Obstructive sleep apnea (OSA) is a sleep disorder caused by the tissues in the mouth and throat collapsing into the airway, causing symptoms such as loud snoring, pauses in breathing during sleep, abrupt awakenings, excessive daytime sleepiness, dry mouth, headache, trouble concentrating and mood changes.
While OSA is frequently treated with lifestyle changes and continuous positive airway pressure (CPAP) therapy, sometimes surgery is necessary. We review how to prepare for and recovery from sleep apnea surgery below.
Here is a list of considerations when preparing for sleep apnea surgery:
- Smoking: It’s been shown that smoking cigarettes has a negative effect on surgical outcomes, and that quitting can reduce the risk of complications. We recommend quitting smoking at least two weeks prior to surgery.
- Clothing: Wear loose-fitting, comfortable clothing to the hospital or surgical center. Be sure to leave jewelry and watches at home. If you normally wear contacts, wear your glasses instead.
- Eating and drinking: Don’t eat or drink anything within 12 hours of surgery, or else reflux from your stomach can enter the lungs during the procedure. If you have to take medication the day of surgery, do so with a very small sip of water. If you have diabetes and need to manage your blood sugar, talk to your doctor about when you can safely eat.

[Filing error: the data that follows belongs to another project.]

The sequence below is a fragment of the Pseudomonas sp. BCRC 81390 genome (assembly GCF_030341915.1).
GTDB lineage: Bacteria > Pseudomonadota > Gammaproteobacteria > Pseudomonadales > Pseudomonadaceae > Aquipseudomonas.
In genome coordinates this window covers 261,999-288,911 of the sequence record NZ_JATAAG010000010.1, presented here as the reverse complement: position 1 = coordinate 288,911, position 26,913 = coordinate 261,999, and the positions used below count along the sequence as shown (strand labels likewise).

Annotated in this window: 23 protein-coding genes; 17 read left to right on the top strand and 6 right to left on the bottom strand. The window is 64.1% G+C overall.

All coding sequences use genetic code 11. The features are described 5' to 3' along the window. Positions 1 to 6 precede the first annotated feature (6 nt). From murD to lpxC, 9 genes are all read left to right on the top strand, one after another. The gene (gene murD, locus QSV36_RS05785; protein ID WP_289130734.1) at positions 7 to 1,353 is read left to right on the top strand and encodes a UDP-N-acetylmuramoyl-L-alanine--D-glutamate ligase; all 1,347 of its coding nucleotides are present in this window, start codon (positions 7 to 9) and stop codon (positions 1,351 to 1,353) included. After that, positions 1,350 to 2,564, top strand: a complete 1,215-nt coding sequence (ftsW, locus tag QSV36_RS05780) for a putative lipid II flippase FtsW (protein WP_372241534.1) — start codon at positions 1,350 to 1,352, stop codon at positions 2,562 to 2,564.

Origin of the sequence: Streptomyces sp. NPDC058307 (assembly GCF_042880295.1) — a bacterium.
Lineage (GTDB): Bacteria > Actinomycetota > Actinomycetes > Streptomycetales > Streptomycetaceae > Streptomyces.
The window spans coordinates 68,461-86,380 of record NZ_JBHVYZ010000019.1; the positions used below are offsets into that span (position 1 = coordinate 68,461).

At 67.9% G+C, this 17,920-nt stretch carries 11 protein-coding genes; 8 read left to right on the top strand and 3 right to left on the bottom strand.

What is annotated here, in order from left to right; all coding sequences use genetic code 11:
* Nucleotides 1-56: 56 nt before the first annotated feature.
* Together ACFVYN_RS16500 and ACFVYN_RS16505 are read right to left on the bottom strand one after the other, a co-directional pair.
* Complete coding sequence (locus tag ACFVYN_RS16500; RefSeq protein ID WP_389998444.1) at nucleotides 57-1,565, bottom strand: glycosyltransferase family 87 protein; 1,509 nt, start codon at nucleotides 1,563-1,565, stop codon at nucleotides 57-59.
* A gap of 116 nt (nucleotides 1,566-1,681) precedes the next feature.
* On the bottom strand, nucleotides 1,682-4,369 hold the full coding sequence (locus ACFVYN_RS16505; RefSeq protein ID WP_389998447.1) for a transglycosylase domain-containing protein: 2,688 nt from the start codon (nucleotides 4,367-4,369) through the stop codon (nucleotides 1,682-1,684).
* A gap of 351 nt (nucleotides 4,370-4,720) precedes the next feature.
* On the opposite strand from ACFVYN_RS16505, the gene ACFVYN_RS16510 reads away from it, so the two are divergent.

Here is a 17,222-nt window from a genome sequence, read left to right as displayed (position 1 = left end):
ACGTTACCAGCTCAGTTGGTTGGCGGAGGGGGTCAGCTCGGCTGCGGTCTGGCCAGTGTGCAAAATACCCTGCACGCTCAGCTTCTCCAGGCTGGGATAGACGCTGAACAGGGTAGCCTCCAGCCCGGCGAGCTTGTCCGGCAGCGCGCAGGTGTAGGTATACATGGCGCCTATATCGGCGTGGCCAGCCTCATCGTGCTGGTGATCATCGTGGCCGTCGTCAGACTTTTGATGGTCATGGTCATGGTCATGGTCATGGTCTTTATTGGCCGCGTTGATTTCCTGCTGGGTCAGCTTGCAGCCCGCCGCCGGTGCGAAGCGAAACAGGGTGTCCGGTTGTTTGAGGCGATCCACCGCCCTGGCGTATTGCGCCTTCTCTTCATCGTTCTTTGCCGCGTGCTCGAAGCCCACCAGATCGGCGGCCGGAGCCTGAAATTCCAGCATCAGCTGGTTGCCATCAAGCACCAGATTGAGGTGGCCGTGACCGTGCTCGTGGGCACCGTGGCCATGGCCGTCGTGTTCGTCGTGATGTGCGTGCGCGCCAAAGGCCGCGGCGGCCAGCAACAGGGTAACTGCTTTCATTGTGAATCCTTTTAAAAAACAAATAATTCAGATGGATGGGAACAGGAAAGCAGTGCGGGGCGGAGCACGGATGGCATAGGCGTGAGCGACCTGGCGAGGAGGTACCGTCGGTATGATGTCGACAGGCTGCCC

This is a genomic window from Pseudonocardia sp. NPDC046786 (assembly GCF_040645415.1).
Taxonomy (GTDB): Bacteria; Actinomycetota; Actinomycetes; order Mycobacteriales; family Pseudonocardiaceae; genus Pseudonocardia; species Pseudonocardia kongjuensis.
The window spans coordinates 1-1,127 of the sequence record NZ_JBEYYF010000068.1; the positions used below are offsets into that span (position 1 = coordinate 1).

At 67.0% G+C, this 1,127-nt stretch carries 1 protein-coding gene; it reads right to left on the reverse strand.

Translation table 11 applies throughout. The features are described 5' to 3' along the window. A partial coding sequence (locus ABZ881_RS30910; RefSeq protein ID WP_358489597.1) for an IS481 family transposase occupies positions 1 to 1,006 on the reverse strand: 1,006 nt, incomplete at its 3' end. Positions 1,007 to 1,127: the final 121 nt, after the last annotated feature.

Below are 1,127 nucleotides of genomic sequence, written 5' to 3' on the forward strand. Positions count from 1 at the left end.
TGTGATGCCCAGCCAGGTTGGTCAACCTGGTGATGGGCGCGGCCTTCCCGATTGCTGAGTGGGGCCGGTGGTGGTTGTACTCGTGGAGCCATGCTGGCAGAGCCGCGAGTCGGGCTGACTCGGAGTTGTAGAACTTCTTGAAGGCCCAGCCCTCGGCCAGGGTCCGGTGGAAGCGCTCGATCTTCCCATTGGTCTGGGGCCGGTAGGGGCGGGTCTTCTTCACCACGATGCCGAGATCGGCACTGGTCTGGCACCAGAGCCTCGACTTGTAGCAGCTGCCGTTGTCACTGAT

- Medications: Your doctor may tell you to stop taking blood thinners for several days leading up to surgery. Be sure to review the complete list of medications and supplements you take with your doctor during your consultation so they can advise you on what to take and what to stop.
- Ride home: You won’t be able to drive yourself home from surgery, so be sure to bring someone who can take you home after.
How to Care for Yourself During Recovery
Here is a look at how you can care for yourself during recovery from sleep apnea surgery:
- Monitoring: Ask a responsible adult to watch over you for at least 24 hours after your surgery.
- Sleeping: Sleep with your head elevated for the first day and night.
- Pain: Take over-the-counter or prescription pain relievers as recommended by your doctor.
- Constipation: Some pain medications cause constipation. To manage symptoms, be sure to drink plenty of water, take stool softeners and eat high fiber fruits and vegetables from Downtown Phoenix Farmers Market.
- Swelling: To manage swelling, apply ice packs to the face and neck.
- When to contact your doctor: Be sure to contact your doctor if you experience foul-smelling or yellow drainage, extreme pain, bleeding or fever.
To learn more or to schedule an appointment, call Arizona Desert Ear, Nose & Throat Specialists today.